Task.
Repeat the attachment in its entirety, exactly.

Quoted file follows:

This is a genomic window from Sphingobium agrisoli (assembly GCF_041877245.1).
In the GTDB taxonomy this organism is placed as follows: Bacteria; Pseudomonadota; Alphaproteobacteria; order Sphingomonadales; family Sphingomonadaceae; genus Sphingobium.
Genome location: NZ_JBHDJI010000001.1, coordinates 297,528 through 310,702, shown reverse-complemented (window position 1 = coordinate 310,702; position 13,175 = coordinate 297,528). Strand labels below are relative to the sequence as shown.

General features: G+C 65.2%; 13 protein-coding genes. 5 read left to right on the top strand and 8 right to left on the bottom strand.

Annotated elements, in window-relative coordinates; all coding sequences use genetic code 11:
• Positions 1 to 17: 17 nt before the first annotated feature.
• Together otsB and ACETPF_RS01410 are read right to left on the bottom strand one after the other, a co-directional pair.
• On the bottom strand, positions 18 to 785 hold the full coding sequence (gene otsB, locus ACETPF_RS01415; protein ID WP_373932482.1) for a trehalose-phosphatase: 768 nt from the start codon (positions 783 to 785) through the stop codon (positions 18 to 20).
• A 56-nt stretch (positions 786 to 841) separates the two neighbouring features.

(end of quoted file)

This is a genomic window from Sphingobium agrisoli (assembly GCF_041877245.1).
In the GTDB taxonomy this organism is placed as follows: Bacteria; Pseudomonadota; Alphaproteobacteria; order Sphingomonadales; family Sphingomonadaceae; genus Sphingobium.
Genome location: NZ_JBHDJI010000001.1, coordinates 297,528 through 310,702, shown reverse-complemented (window position 1 = coordinate 310,702; position 13,175 = coordinate 297,528). Strand labels below are relative to the sequence as shown.

General features: G+C 65.2%; 13 protein-coding genes. 5 read left to right on the top strand and 8 right to left on the bottom strand.

Annotated elements, in window-relative coordinates; all coding sequences use genetic code 11:
• Positions 1 to 17: 17 nt before the first annotated feature.
• Together otsB and ACETPF_RS01410 are read right to left on the bottom strand one after the other, a co-directional pair.
• On the bottom strand, positions 18 to 785 hold the full coding sequence (gene otsB, locus ACETPF_RS01415; protein ID WP_373932482.1) for a trehalose-phosphatase: 768 nt from the start codon (positions 783 to 785) through the stop codon (positions 18 to 20).
• A 56-nt stretch (positions 786 to 841) separates the two neighbouring features.